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SportsColumnistsBob Glauber

Jets feeling snappy on training camp's opening day

Jets head coach Adam Gase speaks to the

Jets head coach Adam Gase speaks to the press at the Atlantic Health Training Center on Wednesday. Credit: Joseph D. Sullivan

FLORHAM PARK, N.J. – It is one of the very best days of the year for any NFL team, which helps explain why Adam Gase couldn’t wait for Wednesday to get here.

“The last couple days have seemed like forever,” the Jets’ first-year coach said. “Everybody in this building is excited. Everybody is ready to get going. Everybody in the building — some good juice in the building right now.”

Opening day of training camp. There’s nothing quite like it.

No one has so much as tweaked a hamstring . . . or bruised a rib . . . or thrown an incompletion. Enthusiasm and optimism are off the charts, especially for a Jets team that seems to harbor legitimate hope for a turnaround after three consecutive losing seasons and a playoff drought that is now eight years and counting.

Gase is as enthused and optimistic as anyone.

“We’re going to play meaningful games at the end of November and December,” he proclaimed at Wednesday morning’s news conference.

Second-year quarterback Sam Darnold is equally encouraged.

“There is enough talent on this roster to be a playoff contender,” he said, quickly adding that he and his teammates need to maintain a “one-week-at-a-time mentality.”

But the expectation remains the same.

“A lot of wins,” he said.

Darnold also expressed the belief that the culture change in the building fostered by Gase is genuine after Todd Bowles’ ouster following a 4-12 season in 2018.

“The whole building you can kind of sense almost a rebirth,” he said. “As long as you have that good energy, we can win with that.”

It’s a welcome change for the Jets, especially with Darnold now entering his second season after a promising rookie year and the Jets adding prominent free-agent additions Le’Veon Bell, C.J. Mosley and Jamison Crowder and the drafting of Quinnen Williams and Jachai Polite. Gase, Darnold and everyone else in the building are entitled to look forward with hope, because there really is hope.

Yet there is also the reality of that hope being tempered by the team that has ruined so many Jets seasons in the past two decades, the team that will almost certainly dictate New York’s fate as much or more than the Jets themselves.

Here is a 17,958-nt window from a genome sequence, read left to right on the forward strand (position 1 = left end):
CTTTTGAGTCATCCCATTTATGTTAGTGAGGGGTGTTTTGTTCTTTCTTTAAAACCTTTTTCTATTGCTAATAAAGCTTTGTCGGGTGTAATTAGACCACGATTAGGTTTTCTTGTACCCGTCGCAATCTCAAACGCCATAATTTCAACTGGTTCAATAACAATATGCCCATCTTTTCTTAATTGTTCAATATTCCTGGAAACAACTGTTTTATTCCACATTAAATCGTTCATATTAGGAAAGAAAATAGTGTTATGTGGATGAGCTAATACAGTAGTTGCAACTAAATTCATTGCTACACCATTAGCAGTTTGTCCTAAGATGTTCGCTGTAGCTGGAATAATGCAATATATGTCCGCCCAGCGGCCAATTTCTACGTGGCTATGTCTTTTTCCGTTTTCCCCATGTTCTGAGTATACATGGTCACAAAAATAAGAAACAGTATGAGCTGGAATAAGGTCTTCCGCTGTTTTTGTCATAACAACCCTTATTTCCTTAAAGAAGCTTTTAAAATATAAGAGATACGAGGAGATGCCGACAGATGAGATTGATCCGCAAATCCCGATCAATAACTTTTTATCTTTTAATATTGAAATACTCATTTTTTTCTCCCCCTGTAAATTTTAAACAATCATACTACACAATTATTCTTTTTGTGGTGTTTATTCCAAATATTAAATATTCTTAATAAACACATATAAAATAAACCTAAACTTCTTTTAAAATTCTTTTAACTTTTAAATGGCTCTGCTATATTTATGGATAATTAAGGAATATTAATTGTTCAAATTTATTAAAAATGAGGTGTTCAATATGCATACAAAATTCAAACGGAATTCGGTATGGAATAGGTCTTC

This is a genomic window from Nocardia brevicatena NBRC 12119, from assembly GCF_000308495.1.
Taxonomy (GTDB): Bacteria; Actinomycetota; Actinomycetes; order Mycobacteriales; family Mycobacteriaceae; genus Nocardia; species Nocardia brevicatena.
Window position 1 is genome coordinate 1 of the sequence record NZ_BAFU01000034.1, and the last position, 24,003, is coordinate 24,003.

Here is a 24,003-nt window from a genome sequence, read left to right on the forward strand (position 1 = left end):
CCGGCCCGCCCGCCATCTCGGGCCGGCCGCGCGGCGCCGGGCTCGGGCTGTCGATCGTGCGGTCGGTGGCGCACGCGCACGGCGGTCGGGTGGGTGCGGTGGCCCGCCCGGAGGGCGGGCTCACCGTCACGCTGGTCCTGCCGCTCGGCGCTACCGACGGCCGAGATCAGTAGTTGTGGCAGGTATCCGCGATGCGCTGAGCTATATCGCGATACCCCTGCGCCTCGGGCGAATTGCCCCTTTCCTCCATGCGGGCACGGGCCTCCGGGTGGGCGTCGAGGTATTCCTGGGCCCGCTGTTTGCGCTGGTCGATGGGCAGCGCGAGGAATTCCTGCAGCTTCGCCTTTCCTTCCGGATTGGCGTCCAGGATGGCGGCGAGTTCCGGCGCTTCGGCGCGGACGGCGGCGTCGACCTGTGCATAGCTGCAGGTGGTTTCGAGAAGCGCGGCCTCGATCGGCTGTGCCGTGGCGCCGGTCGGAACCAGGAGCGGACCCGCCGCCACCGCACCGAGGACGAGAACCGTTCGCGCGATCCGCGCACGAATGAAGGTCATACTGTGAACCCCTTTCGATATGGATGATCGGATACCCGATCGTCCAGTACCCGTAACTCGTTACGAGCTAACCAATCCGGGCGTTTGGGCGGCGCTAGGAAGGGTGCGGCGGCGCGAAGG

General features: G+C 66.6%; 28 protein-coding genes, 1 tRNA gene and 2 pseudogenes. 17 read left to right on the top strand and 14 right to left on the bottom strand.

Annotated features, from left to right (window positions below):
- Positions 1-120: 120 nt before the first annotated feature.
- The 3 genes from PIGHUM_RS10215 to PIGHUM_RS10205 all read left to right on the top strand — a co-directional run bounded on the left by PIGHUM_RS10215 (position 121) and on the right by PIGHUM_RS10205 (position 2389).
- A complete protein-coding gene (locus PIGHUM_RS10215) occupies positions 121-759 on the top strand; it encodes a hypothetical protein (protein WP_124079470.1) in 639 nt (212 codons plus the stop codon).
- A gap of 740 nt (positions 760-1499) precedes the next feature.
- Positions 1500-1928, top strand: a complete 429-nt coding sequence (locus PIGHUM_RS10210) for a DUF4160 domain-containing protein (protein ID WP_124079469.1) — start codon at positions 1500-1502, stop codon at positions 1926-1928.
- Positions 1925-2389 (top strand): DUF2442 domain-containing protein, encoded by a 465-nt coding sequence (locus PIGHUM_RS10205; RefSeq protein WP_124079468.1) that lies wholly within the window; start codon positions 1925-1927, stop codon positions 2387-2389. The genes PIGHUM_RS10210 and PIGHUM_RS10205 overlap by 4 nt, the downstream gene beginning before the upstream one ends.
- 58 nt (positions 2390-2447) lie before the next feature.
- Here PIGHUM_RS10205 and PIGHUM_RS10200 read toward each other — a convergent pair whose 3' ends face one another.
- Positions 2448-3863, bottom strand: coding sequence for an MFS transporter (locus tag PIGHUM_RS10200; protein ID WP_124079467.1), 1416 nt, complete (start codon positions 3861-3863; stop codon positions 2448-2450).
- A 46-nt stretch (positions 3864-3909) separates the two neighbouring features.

As long as Bill Belichick is still the coach and Tom Brady is still the quarterback for the Patriots, no amount of optimism at 1 Jets Drive will change the calculus that the path to the playoffs and a potential Super Bowl championship for the first time in more than half a century still goes through Foxborough.

Belichick and Brady are coming off their sixth Super Bowl championship after yet another remarkable run last season, and the Patriots are once again the favorites to get back this season. Belichick is 66 and entering his 20th season as the Patriots’ coach — man, did that go quickly — and Brady is about to turn 42 and ready for his 19th season as the Patriots’ starter.

But age has not deterred either man. Belichick is still the smartest man in football — in football history, as a matter of fact — and Brady still has command of the Patriots’ offense, even if time has taken something off his fastball.

Gase has three years’ experience going against Belichick, having beaten him twice, so there is no need to remind the former Dolphins coach that it’s Belichick’s division to lose.

“You know they’re there,” he said. “It’s what’s being talked about most of the time in the offseason.”

The bottom line for Gase? “We need to worry about handling our business,” he said. “We need to do a good job.”

Gase will get a glimpse of how far he needs to go to conquer Belichick and Brady when the Jets face the Patriots in a Week 3 matchup in Foxborough and then again in a prime-time meeting Oct. 21 at MetLife Stadium.

In the meantime, there is plenty of work to be done, which is the only way the good feelings at the start of training camp will translate into the only thing that matters for any football team: How it all ends on the final Sunday of the playoffs.

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